Europe Moves Ahead on Privacy – New York Times
Here we see an interesting report – from which we may infer that Americans prefer Europe’s stance on privacy:
The European Union is considering far-reaching privacy regulations that would give the citizens of its member countries significant control over how Web sites and marketing companies collect and use data about them. Years in the making, the effort stands in stark contrast to the much slower pace of discussions about online privacy laws in Washington.
Silicon Valley Companies Lobbying Against Europe’s Privacy Proposals (January 26, 2013)
Reports in The Times and elsewhere have documented the dubious but legal ways in which companies, including many that most people do not even know exist, build profiles of people’s behaviors, browsing histories and shopping habits by tracking them online and off, through data from retailers, for instance. Those profiles are then sold to marketers and others without the knowledge of the person whose information is being traded.
Europe has historically been more protective of personal information than the United States, which still has no general law to protect people’s privacy online while most E.U. nations do. The privacy policies of American companies are voluntary, with the exception of protection under federal laws for certain kinds of sensitive information like health records and data about children younger than 13. Now, European policy makers are proposing to harmonize new, tougher rules across the 27-member union.
Several proposals would go well beyond the voluntary policies of companies like Google. They would require companies to obtain permission before collecting personal data and specify exactly what information will be collected and how it will be used. If asked, companies would have to provide users with data that has been collected about them and allow them to fix mistakes. One proposal would include a so-called “right to be forgotten” that would make it mandatory for companies like Facebook to delete all information about users who want to wipe the slate clean.
Internet companies and the Obama administration are lobbying against some of the measures, which they argue would place onerous restrictions on services that people want to use and impede the sharing of information between Europe and the United States, particularly between law enforcement agencies. But privacy advocates say that those concerns are overblown and that most Internet companies and news sites would easily get the consent of users who already willingly hand them personal information.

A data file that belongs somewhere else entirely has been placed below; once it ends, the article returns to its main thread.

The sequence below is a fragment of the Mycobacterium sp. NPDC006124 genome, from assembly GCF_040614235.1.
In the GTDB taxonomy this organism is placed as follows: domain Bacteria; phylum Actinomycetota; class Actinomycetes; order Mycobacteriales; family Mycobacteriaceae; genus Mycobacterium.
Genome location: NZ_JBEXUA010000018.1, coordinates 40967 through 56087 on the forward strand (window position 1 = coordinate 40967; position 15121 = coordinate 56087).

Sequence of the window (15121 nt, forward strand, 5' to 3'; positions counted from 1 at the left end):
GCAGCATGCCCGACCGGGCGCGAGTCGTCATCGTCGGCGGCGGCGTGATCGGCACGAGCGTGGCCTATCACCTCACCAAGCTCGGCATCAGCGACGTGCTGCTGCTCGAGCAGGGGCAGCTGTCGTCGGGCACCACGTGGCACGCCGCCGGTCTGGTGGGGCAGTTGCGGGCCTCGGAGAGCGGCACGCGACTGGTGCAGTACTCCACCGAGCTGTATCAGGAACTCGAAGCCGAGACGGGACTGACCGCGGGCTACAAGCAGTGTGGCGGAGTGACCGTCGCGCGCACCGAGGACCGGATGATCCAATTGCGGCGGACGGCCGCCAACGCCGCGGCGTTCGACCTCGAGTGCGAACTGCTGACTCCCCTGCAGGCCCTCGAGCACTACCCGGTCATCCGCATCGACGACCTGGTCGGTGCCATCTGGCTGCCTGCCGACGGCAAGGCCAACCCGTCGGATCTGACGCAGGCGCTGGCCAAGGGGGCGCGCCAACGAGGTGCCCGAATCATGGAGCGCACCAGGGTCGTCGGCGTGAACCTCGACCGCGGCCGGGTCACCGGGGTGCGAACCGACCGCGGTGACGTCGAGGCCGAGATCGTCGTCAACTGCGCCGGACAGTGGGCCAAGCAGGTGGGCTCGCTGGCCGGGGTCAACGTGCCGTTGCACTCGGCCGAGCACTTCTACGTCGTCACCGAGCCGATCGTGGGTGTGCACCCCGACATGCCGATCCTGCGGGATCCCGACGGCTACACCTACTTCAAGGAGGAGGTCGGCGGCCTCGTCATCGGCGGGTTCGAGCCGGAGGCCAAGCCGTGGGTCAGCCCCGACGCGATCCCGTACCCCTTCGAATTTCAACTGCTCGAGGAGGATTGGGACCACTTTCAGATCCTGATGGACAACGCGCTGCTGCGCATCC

Efforts to improve protections do not appear to be advancing in Washington. American policy makers have made little progress on a sensible proposal made by the Federal Trade Commission in 2010 known as “do not track.” Carried out properly, the measure would give users an easy way to prevent companies from surreptitiously amassing information about them to pitch them ads.
Ideally, Web browsers would have a default setting that barred tracking but allow consumers to opt for tracking, which many might do because they want to receive special offers. (The New York Times tracks users on its Web site but does not monitor their activities on other sites or sell their personal data to third parties.)
The Obama administration has talked with technology and marketing companies about creating voluntary industry standards. But the best way to ensure that Americans can keep their personal information private is through federal legislation backed by regulatory enforcement. Europe is setting an example of how that might be accomplished. While the United States is unlikely to go as far as the E.U., it needs to do a lot more.